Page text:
Published at Wednesday, March 21st, 2018 - 16:28:45 PM. Slipper-Chair. By Dylan Boutet.
Chairs were developed rich carvings and polychromatic surface treatments for the important members of society, but by the mid 1650's chairs became common and were often upholstered. By the mid 1750's most carpenters and chair designers had got the message that the chair should not only look good, but should be actually be nice to sit on too, hence chairs that hugged the contours of the human body were produced. These chairs had bow shaped backs and curved legs, the arm rests were padded (and in many cases richly embroidered too). It was incidentally, during this period that the 'chaise lounge', the precursor of the sofa was developed, this being a chair on which a lady could recline.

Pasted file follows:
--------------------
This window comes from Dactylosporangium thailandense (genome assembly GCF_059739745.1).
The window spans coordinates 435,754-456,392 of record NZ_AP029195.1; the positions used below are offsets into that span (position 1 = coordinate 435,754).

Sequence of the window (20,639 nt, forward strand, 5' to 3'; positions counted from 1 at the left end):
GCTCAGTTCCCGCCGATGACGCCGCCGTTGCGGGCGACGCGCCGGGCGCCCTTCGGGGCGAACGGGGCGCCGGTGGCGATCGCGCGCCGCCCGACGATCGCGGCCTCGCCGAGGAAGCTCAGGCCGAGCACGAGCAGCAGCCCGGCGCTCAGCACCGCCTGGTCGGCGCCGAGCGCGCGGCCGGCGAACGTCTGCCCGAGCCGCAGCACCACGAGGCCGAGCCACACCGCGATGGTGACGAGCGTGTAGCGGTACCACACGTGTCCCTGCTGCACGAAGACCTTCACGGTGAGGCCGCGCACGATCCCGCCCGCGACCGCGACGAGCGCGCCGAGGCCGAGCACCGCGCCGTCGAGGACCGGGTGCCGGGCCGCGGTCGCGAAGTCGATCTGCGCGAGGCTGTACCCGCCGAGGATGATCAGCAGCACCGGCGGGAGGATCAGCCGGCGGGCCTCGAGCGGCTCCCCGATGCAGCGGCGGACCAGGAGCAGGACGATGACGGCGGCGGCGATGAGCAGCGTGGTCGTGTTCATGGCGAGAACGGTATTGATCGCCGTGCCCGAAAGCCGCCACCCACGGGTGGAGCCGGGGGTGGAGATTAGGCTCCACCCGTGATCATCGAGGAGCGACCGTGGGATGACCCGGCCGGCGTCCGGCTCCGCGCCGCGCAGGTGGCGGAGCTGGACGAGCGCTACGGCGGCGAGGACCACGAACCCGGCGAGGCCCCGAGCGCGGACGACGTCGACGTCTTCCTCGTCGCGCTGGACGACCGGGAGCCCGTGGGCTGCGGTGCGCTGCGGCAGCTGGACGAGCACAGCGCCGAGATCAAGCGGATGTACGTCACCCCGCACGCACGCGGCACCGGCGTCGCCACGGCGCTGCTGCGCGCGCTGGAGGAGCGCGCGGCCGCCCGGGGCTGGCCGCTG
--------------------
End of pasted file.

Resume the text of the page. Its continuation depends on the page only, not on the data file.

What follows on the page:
The back of the chair is dubbed as a splat, which resembles a wood panel that's carved to fit the curve of the back perfectly. The splat is usually carved and decorated to resemble vases, while side arches provide support to the intricate center piece. Created in different varieties, the Queen Anne chair can also be a small sofa, a dining room chair, a corner chair, a tea-table chair, a slipper chair, or even an office chair, depending on the preferences of the manufacturer.
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